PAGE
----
''Now with back-to-back par 5s,'' Davis said, ''I think you will see the U.S. Open won or lost on those two holes.''

The upward trend also has some players wondering where the limit lands.

The previous longest hole in U.S. Open history was the 667-yard 12th hole at Oakmont Country Club in 2007. No. 5 at the 2007 PGA Championship at Southern Hills played at 653 yards, and the 17th at the 2005 PGA Championship at Baltusrol extended to 650 yards from the back tees.

Davis has insisted the 16th at Olympic is not a gimmick or a way to level the playing field for the shorter hitters. Instead, it's simply meant to be a true three swings to the green, where shaping shots and placement are paramount.

Even still, that might not be enough to stop the most daring drivers.

''One thing I've learned playing out here,'' qualifier Patrick Cantlay said, ''is somebody's always trying to reach it.''

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Storms halt Barbasol before Lincicome tees off

By Associated PressJuly 20, 2018, 11:29 pm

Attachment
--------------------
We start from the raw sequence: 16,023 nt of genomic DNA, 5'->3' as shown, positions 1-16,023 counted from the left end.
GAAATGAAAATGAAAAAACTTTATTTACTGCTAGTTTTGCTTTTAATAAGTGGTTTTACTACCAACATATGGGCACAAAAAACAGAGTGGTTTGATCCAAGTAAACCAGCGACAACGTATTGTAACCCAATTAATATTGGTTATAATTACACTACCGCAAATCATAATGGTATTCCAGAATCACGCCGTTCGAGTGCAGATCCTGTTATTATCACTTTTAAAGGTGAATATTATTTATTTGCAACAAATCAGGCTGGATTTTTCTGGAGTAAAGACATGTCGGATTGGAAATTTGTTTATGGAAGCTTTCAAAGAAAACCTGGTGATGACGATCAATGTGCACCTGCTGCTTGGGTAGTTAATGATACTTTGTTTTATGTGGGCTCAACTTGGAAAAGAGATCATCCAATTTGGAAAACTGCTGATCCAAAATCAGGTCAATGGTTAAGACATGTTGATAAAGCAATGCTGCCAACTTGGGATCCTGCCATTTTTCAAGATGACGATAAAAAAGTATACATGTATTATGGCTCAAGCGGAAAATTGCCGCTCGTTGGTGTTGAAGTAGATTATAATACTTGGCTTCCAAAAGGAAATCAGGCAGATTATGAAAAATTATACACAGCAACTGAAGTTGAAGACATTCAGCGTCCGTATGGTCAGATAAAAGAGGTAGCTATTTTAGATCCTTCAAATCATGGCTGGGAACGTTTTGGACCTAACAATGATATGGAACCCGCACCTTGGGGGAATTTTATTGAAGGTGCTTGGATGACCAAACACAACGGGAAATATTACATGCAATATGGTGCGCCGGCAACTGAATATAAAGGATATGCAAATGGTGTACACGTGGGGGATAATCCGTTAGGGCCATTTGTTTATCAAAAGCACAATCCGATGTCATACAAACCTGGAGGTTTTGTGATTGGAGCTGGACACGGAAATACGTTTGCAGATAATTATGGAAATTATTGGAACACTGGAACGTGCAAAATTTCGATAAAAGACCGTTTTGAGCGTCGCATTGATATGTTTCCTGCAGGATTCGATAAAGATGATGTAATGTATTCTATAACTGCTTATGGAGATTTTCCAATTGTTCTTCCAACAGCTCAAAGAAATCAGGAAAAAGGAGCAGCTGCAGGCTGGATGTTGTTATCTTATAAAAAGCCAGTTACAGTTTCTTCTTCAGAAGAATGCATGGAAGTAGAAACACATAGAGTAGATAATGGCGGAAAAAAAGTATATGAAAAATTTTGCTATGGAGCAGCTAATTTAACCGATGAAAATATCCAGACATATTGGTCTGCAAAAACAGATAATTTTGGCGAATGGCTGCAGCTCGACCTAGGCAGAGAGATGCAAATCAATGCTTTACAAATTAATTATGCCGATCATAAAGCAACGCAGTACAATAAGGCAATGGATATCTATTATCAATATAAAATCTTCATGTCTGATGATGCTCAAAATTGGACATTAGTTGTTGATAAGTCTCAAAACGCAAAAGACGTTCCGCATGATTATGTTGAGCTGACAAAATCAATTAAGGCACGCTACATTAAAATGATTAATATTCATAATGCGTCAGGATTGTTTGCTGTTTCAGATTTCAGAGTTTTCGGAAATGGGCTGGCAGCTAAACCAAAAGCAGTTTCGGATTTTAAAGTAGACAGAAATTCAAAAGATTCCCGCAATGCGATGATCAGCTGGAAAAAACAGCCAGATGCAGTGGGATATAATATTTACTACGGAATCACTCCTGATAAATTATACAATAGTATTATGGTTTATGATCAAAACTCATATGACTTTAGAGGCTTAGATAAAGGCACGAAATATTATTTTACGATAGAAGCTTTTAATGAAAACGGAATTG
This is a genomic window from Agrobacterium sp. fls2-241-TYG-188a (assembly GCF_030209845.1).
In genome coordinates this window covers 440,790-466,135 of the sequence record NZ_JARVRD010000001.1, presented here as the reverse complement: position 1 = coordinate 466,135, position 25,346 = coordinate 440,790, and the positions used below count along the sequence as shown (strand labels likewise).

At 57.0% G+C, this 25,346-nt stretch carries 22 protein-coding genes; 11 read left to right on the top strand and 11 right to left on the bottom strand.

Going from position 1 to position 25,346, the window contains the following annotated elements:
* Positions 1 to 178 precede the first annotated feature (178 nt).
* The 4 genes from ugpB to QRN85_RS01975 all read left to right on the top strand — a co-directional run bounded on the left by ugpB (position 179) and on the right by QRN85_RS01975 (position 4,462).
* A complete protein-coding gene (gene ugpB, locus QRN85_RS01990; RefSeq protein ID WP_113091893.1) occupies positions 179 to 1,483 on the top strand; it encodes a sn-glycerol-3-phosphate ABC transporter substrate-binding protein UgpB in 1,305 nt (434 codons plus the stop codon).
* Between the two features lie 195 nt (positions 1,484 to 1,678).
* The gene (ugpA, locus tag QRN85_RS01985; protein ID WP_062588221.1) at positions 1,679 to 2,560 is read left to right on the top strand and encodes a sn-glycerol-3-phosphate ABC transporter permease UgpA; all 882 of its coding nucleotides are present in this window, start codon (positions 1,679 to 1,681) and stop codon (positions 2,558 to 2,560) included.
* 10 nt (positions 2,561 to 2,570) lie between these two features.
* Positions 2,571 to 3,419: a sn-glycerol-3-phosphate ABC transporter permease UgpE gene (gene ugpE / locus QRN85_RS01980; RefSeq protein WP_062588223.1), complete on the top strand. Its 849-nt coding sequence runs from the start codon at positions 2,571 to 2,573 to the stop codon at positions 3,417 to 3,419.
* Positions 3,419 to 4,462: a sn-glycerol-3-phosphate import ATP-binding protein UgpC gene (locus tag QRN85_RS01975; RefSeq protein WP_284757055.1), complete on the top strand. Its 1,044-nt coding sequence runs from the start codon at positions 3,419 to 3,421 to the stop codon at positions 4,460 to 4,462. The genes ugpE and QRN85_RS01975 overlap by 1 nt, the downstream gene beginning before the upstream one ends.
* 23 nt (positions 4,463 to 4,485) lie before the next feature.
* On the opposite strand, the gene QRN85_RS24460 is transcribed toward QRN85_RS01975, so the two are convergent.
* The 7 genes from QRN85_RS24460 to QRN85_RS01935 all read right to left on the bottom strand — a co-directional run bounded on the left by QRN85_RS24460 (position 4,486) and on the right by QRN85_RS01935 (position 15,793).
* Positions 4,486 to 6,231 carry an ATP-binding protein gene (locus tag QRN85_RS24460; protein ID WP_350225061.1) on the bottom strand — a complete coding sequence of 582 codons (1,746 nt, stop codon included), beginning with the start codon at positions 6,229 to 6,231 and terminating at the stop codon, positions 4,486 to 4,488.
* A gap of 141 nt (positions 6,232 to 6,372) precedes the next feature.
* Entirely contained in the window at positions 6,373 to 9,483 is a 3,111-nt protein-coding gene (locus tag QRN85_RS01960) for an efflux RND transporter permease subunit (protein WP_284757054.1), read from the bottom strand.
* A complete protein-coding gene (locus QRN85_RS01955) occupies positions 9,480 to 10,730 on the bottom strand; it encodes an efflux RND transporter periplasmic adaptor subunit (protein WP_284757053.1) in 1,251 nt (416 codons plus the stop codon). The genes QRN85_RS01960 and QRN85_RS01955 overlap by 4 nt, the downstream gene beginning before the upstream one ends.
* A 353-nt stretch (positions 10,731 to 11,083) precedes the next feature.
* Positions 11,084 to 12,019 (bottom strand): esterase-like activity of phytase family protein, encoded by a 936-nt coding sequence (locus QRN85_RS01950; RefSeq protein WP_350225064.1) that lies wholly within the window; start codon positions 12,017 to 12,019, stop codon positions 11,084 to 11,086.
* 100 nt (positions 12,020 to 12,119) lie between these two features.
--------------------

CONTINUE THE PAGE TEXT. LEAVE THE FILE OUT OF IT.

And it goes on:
NICHOLASVILLE, Ky. - Brittany Lincicome will have to wait until the weekend to resume her bid to make the cut in a PGA Tour event.

Overnight storms delayed the start of the second round Friday in the Barbasol Championship, and an afternoon thunderstorm suspended competition for good. The round will resume Saturday morning with much of the field still to play.

The second stoppage at Champions Trace at Keene Trace Golf Club came 20 minutes before Lincicome's scheduled tee time.

Lincicome was near the bottom of the field after opening with a 6-over 78 on Thursday. The first LPGA player since Michelle Wie in 2008 to start a PGA Tour event, she needs a huge rebound to join Babe Zaharias (1945) as the only female players to make the cut.

Troy Merritt had the clubhouse lead at 15 under, following an opening 62 with a 67.

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Third-round tee times for the 147th Open